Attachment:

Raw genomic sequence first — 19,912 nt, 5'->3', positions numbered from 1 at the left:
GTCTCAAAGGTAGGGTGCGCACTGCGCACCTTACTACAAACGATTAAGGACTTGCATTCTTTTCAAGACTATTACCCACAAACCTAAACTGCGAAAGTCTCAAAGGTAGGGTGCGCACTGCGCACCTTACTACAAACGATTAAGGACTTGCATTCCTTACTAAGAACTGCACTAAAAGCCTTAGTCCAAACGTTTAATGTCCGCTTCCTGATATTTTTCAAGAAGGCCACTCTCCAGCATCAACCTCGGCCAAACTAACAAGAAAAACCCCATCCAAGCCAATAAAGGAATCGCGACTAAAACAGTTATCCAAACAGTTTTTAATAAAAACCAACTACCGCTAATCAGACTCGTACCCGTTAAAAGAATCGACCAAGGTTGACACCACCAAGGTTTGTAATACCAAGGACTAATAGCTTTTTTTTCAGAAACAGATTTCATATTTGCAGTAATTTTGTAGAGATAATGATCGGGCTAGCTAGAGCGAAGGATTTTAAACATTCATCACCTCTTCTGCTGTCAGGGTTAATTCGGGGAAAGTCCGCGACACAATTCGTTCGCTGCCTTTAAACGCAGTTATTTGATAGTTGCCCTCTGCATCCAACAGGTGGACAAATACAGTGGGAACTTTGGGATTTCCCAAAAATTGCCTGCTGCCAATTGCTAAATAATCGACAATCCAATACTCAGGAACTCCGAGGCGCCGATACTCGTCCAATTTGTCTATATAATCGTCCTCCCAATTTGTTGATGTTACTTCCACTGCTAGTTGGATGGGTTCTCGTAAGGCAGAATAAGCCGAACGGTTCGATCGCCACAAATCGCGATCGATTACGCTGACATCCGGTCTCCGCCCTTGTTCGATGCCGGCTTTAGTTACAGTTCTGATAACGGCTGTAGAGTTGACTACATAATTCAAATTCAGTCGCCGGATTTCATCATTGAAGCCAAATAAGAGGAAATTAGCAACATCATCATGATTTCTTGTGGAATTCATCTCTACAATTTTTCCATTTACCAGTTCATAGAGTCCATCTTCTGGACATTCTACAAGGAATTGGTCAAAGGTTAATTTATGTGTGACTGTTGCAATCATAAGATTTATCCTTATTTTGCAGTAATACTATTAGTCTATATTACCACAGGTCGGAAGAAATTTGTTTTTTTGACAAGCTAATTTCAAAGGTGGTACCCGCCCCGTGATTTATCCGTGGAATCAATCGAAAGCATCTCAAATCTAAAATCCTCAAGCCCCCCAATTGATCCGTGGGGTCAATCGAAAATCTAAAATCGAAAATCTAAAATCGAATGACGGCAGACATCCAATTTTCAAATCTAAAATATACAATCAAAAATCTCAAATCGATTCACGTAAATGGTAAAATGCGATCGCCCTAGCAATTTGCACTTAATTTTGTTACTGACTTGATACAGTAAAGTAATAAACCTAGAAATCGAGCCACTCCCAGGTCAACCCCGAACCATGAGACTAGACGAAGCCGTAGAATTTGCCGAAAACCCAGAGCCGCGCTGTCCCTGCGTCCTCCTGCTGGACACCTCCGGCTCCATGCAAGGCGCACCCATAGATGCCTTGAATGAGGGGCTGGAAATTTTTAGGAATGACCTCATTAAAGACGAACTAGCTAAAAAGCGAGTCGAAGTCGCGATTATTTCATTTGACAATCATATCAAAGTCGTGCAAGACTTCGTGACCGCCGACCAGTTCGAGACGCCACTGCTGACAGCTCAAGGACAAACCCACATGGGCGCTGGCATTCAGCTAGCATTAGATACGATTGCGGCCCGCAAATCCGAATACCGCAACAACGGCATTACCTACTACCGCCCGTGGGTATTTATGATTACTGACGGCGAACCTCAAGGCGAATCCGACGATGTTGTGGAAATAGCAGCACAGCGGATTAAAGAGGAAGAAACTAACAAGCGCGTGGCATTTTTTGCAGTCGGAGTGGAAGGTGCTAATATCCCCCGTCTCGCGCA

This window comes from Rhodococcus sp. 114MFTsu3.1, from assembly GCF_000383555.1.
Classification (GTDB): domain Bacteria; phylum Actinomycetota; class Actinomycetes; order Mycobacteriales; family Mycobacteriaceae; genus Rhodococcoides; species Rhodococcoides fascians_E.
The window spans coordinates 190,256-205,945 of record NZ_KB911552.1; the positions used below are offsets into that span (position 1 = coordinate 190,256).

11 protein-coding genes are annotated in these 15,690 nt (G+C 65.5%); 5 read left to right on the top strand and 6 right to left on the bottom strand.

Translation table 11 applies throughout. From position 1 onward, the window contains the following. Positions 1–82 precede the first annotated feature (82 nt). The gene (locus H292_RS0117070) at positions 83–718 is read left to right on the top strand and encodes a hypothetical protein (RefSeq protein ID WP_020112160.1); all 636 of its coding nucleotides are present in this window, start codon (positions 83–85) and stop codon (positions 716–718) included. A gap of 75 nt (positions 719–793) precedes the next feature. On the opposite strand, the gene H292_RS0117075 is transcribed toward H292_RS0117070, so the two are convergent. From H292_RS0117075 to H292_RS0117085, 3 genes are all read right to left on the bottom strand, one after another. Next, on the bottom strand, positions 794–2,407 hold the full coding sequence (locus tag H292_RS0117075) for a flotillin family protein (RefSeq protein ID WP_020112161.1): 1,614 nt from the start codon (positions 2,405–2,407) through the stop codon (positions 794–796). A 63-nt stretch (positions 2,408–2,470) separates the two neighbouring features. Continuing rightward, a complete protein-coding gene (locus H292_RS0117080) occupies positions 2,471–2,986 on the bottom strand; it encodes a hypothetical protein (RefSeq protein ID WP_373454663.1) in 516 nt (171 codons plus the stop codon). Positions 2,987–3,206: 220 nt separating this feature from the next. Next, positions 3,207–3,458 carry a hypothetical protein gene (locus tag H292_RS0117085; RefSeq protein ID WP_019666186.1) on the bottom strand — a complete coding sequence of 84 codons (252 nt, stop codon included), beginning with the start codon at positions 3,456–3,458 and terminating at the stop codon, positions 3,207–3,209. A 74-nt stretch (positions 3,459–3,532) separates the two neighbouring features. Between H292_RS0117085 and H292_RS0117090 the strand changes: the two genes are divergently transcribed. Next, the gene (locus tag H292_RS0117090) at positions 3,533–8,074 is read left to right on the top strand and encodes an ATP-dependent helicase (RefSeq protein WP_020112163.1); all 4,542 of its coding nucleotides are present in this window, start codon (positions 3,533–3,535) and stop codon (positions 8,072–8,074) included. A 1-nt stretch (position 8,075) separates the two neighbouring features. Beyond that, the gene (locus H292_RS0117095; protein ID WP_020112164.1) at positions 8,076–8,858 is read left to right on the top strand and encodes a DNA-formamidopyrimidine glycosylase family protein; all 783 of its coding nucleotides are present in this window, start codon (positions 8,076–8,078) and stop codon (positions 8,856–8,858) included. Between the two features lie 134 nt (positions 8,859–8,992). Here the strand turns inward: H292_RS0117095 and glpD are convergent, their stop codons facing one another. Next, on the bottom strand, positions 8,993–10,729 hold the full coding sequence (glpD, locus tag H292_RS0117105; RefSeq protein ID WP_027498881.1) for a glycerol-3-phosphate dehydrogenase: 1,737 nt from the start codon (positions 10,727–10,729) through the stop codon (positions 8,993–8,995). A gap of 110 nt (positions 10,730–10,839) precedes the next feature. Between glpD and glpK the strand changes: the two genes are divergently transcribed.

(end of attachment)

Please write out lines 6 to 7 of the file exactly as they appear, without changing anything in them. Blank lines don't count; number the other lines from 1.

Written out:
11 protein-coding genes are annotated in these 15,690 nt (G+C 65.5%); 5 read left to right on the top strand and 6 right to left on the bottom strand.

Translation table 11 applies throughout. From position 1 onward, the window contains the following. Positions 1–82 precede the first annotated feature (82 nt). The gene (locus H292_RS0117070) at positions 83–718 is read left to right on the top strand and encodes a hypothetical protein (RefSeq protein ID WP_020112160.1); all 636 of its coding nucleotides are present in this window, start codon (positions 83–85) and stop codon (positions 716–718) included. A gap of 75 nt (positions 719–793) precedes the next feature. On the opposite strand, the gene H292_RS0117075 is transcribed toward H292_RS0117070, so the two are convergent. From H292_RS0117075 to H292_RS0117085, 3 genes are all read right to left on the bottom strand, one after another. Next, on the bottom strand, positions 794–2,407 hold the full coding sequence (locus tag H292_RS0117075) for a flotillin family protein (RefSeq protein ID WP_020112161.1): 1,614 nt from the start codon (positions 2,405–2,407) through the stop codon (positions 794–796). A 63-nt stretch (positions 2,408–2,470) separates the two neighbouring features. Continuing rightward, a complete protein-coding gene (locus H292_RS0117080) occupies positions 2,471–2,986 on the bottom strand; it encodes a hypothetical protein (RefSeq protein ID WP_373454663.1) in 516 nt (171 codons plus the stop codon). Positions 2,987–3,206: 220 nt separating this feature from the next. Next, positions 3,207–3,458 carry a hypothetical protein gene (locus tag H292_RS0117085; RefSeq protein ID WP_019666186.1) on the bottom strand — a complete coding sequence of 84 codons (252 nt, stop codon included), beginning with the start codon at positions 3,456–3,458 and terminating at the stop codon, positions 3,207–3,209. A 74-nt stretch (positions 3,459–3,532) separates the two neighbouring features. Between H292_RS0117085 and H292_RS0117090 the strand changes: the two genes are divergently transcribed. Next, the gene (locus tag H292_RS0117090) at positions 3,533–8,074 is read left to right on the top strand and encodes an ATP-dependent helicase (RefSeq protein WP_020112163.1); all 4,542 of its coding nucleotides are present in this window, start codon (positions 3,533–3,535) and stop codon (positions 8,072–8,074) included. A 1-nt stretch (position 8,075) separates the two neighbouring features. Beyond that, the gene (locus H292_RS0117095; protein ID WP_020112164.1) at positions 8,076–8,858 is read left to right on the top strand and encodes a DNA-formamidopyrimidine glycosylase family protein; all 783 of its coding nucleotides are present in this window, start codon (positions 8,076–8,078) and stop codon (positions 8,856–8,858) included. Between the two features lie 134 nt (positions 8,859–8,992). Here the strand turns inward: H292_RS0117095 and glpD are convergent, their stop codons facing one another. Next, on the bottom strand, positions 8,993–10,729 hold the full coding sequence (glpD, locus tag H292_RS0117105; RefSeq protein ID WP_027498881.1) for a glycerol-3-phosphate dehydrogenase: 1,737 nt from the start codon (positions 10,727–10,729) through the stop codon (positions 8,993–8,995). A gap of 110 nt (positions 10,730–10,839) precedes the next feature. Between glpD and glpK the strand changes: the two genes are divergently transcribed.